Posted 7 years ago
Septimus and Clara Miller visited Belgium in 1907 just seven years before the beginning of World War I. They collected quite a few cards on Bruxelles and Waterloo - but only one card on the city of Liège. The city is situated in the valley of the Meuse River, in the east of Belgium, not far from this country's borders with the Netherlands and with Germany.
I still do not know why they chose this card. Perhaps it was a memory of an architectural style that they saw on their travels? Perhaps it was the ghostly figure of the lady in the window and/or the strangely printed heads of the three young boys at bottom left?
Google maps took me to the street and I was able to look for the houses on the rue du Ponçay that is not that far away from the river Meuse, Quai Bonaparte and rue Général de Gaulle.
Certainly these houses have disappeared completely.
Then this week the card took on another meaning for me when I was watching the ceremonies commemorating the beginning of WWI on August 2, 2014 held in the city of Liège.
In the Wall Street Journal of August 4 Frances Robinson wrote about the city of Liège with a headline:
World War I Centenary Marked in Liège
World Leaders Gather in Belgian City Where Fighting Started.
"LIÈGE, Belgium—Representatives of 83 countries gathered on Monday to mark the centenary of World War I in this Belgian city where fighting started a century ago, using the occasion to reflect on the conflicts raging near Europe's borders and to call for an end to violence in Ukraine and Gaza. ....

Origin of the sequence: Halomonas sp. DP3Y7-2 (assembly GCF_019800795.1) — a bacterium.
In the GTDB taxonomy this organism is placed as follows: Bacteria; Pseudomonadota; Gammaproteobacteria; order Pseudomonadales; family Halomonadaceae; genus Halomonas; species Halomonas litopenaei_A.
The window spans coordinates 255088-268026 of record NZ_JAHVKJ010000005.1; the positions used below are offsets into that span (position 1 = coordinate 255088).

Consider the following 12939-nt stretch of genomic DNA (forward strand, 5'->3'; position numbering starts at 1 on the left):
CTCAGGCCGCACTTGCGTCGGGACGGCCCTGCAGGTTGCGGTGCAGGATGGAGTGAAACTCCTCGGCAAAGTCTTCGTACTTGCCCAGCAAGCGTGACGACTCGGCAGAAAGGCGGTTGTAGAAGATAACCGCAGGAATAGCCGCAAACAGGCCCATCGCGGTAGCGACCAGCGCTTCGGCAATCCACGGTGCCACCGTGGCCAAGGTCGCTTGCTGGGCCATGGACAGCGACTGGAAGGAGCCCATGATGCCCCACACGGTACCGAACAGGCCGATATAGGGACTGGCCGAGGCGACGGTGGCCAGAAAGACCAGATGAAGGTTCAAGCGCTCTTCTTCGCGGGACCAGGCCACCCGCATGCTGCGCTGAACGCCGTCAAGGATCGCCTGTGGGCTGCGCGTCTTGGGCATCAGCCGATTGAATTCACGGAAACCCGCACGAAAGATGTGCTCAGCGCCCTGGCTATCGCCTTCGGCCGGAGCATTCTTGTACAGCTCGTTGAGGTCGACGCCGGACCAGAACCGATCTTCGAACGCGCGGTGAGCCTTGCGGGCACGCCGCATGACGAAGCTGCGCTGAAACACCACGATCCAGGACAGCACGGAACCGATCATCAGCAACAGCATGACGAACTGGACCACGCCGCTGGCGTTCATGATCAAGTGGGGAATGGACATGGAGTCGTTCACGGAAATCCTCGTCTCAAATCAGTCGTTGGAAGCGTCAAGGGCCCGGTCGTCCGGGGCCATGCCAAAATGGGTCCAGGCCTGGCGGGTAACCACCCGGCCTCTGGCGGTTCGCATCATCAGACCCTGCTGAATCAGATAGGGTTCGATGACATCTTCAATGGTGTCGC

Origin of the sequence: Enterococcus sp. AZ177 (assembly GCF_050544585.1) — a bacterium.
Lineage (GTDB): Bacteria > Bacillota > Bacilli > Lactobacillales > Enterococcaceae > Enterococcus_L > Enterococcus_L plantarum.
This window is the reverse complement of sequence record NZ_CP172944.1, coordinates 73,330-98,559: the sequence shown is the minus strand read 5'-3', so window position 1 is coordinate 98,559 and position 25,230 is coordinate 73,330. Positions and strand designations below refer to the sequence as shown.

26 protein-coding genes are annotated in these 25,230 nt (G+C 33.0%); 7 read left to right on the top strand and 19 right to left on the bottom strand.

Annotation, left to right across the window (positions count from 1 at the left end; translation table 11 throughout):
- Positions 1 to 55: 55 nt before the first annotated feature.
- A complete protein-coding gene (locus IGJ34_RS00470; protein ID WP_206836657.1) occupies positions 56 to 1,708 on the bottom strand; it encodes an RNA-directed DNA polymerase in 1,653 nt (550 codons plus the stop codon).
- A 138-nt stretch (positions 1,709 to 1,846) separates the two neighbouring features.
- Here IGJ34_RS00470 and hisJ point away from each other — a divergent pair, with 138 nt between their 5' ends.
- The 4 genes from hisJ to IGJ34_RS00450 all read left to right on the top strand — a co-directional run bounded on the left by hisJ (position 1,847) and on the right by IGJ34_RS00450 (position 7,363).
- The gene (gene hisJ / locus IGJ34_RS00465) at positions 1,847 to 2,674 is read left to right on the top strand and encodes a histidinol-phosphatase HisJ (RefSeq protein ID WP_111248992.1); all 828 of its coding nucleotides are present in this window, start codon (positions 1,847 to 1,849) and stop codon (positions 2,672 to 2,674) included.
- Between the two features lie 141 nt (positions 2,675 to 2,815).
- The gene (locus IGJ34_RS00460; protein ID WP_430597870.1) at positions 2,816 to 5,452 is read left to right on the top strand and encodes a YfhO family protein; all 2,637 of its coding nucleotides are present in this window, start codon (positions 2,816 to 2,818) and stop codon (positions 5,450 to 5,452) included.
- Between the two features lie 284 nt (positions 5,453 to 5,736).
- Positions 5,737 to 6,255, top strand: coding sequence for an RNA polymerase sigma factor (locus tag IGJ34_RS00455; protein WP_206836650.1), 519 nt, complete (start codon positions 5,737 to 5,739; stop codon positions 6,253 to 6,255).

With the border between France and Germany heavily fortified following the Franco-Prussian war in 1870-71, the German army decided to enter France through Belgium, whose neutrality was guaranteed by the U.K. and others under the 1839 Treaty of London.
On Aug. 2, 1914, Germany gave an ultimatum to Belgium to allow its troops to pass peacefully through the country to reach France. King Albert I declined, so the German Empire invaded on Aug. 4, prompting the declaration of war by the U.K. The first Belgian casualty was cavalryman Albert Fonck, killed 12 miles from Liège that morning.
The city—which was fortified, but needed reinforcement—was unable to resist heavy shelling and held out for two days. This gave other countries time to mobilize, and the British press at the time spoke of "brave little Belgium." It was a harbinger of the carnage to come: On Aug. 22, 1914, there were 70,000 casualties, as fighting spread beyond Liège to the Ardennes and the country's south-east in the Battle of the Frontiers.
Liège was the first ever non-French city to be awarded France's Légion d'Honneur, its highest honour."
I understood a little bit more about Liège and what happened to the houses on this street.